This will be a wonderful night of old-time string band music under the
stars.
We encourage you to load up some lawn chairs and blankets, grab a
flashlight and pack a picnic basket or plan to purchase dinner at the
Hammock Inn. Admission to the concert is $5 per person. Accompanied
children age 16 and under are always admitted free of charge.
All concert proceeds benefit park improvement projects and provide a
wonderful way to relax and enjoy the arts. We hope that you will come on
out for this unique musical experience, out here in the Real Florida.



Wagon Wheel RV News
By Virginia Merriman


PHOTOS BY RALPH HARRISON
The junior high boys beat DeSoto for the second time this season. In first row (left to right) are Dillon Rabon, KeShawn Rivers,
Jajuan Hooks, Deonte Evans and Andrew Hooks; in middle row, Tre' Anderson, Jake Mayer, Quinton Carlton, Jarrius Lindsey and
DVonte Hooks; in back, head coach Carl Coleman, Dylan Justice, Kalan Royal, Justin Bromley, Scott Donaldson and manager
Justin Fones; missing are assistant coach Bryan Pelham and Kyle Bodeck.


This column is from DecemAber, but
was not received by this newspaper
until this week because of a com-
puter problem.
PRAYERS NEEDED
We need to pray for Bob Sears
Family and for Mary Thomason his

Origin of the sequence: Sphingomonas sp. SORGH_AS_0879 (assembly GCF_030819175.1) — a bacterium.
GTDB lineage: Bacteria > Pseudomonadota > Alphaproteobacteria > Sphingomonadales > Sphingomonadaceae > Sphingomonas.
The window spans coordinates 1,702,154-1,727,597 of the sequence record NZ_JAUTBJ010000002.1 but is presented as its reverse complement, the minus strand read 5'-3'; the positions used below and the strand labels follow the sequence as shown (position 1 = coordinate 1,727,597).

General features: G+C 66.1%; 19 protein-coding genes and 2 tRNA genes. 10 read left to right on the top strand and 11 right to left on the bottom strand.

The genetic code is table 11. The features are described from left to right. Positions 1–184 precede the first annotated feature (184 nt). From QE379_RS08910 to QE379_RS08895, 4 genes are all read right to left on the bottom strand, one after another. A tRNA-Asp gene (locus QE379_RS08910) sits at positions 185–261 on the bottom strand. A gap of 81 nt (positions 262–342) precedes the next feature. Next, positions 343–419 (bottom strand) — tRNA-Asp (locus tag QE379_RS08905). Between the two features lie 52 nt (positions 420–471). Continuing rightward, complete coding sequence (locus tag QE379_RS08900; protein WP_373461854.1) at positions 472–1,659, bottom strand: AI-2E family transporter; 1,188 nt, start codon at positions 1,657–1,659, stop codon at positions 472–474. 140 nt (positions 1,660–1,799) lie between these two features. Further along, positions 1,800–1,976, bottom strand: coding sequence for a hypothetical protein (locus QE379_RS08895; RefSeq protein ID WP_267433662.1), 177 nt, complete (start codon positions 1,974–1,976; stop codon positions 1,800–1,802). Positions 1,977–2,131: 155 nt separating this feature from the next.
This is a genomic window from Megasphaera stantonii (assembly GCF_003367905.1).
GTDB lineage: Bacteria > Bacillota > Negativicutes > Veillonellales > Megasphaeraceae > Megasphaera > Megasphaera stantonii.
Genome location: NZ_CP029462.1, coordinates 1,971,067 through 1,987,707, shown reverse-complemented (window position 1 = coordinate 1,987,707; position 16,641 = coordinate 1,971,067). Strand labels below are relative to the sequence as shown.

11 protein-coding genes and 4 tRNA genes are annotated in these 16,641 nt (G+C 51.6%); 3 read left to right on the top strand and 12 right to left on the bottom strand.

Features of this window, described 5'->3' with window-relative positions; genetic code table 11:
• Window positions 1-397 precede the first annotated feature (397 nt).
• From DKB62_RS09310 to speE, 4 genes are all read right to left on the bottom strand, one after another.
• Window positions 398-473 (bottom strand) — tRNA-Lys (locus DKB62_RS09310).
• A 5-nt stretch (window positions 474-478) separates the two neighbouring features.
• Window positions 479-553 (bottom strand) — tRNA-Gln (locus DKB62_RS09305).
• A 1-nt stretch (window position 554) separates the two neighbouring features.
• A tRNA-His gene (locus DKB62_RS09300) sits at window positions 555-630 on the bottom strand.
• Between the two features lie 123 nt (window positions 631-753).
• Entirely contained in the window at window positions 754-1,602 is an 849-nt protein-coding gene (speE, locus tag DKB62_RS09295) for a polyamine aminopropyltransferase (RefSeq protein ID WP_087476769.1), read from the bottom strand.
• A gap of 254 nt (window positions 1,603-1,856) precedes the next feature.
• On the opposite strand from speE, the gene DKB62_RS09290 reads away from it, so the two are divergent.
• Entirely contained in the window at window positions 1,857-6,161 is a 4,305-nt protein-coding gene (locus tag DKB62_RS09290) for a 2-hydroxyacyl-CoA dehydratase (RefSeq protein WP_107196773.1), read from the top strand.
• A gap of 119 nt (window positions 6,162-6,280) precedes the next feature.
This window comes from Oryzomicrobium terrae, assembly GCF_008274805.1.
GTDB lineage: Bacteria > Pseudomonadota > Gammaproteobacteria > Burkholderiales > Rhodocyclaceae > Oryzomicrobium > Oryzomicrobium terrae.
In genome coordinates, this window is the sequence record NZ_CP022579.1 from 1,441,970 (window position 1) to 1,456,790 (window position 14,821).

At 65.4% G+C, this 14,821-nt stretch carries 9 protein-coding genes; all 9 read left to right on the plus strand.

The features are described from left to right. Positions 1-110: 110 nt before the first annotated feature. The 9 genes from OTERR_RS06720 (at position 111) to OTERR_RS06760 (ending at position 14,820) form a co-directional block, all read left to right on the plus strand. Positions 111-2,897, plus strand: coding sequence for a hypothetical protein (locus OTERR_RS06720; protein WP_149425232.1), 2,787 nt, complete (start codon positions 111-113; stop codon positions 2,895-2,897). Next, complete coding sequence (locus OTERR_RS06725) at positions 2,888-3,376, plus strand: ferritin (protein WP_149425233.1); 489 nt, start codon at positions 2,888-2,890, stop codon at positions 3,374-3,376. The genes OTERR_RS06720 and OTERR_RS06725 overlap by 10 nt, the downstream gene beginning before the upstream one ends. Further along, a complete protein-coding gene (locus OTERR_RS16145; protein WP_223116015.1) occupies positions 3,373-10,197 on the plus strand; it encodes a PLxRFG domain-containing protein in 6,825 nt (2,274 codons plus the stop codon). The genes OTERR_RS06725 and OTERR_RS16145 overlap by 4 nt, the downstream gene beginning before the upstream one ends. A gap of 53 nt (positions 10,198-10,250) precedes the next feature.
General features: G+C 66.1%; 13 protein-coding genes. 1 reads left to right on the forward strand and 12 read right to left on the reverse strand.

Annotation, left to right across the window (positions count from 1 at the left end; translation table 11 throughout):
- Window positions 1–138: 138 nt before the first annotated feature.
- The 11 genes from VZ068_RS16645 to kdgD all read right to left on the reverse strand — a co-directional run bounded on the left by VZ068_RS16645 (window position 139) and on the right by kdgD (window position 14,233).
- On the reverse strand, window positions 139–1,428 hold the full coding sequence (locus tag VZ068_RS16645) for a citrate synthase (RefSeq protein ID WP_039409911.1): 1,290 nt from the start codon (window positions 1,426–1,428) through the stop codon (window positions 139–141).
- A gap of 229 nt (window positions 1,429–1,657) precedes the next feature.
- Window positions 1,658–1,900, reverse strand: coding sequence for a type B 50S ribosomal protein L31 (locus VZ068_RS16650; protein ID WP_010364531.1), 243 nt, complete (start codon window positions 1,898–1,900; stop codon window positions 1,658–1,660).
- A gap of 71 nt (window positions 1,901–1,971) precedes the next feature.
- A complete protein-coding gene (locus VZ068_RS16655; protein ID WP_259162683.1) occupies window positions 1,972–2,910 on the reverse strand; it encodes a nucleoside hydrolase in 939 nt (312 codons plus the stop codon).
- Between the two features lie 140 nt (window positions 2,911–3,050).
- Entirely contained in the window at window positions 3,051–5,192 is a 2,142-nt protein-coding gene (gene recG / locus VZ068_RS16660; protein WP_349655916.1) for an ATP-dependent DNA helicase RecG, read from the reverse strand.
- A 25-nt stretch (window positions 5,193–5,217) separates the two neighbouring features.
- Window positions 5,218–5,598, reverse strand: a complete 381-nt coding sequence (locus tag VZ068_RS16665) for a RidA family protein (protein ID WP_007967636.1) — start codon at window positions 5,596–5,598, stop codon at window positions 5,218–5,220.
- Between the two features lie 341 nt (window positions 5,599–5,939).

sister-in-law with the death of Bob
Sears. Bob Sears did a lot for the
park, shuffleboard, baking meals,
and was liked by everyone. We
need to pray for everyone's health
as we never now when it well one
of us that God takes home.
COFFEE KLATCH
The new people in the park this
week are Jay and Nancy O'Don-
nell, Wolf and Irene Lundquist,
Pierre Gagne', Mike and Linda
Reeled, Jim and Lenore Scott,
Vaughn and Thaana Adams, Leo
and Manuel Stacy.
: Jim and Audrey Lasher, and
Eddie and Dean Hammond had
anniversaries. The birthdays are Iris
Smith and Betty Vineyard.
SThe 50/50 was won by Arlene
Anderson and the gift certificates
were won by Grace Moore, Ruth
Brunger, Gerri Geraci, Vaughn
Adams, Jan Custer, Gordon Lauver,
Marge Page, Ben Gates, Doug
Culp, Carol Cassidy, Don Dobber-
stien, Bob Bell and Paul Hussey,
Connie Fowler, me, Elaine Hoog-
kamp, and Larry Callis were the
lucky ones this week.
PROGRESS EUCHRE
We had fun playing euchre and
we had six tables. The high man
was Walt Broadworth with 74
points, runner-up man was Ward
Vermulen with 69 points, and the
low man was Carlos Dennis with
50 points. The high woman was me
with 81 points, the runner-up was
Joyce Bates with 70 points and the
low woman was Edna Broadworth
with 46 points. The Most Loners
was won by Gorden Lantz with
five. Under the table was Eunice
Franks.
BID EUCHRE
Tuesday, we had four tables. The
men's winner was Cloyce Swisher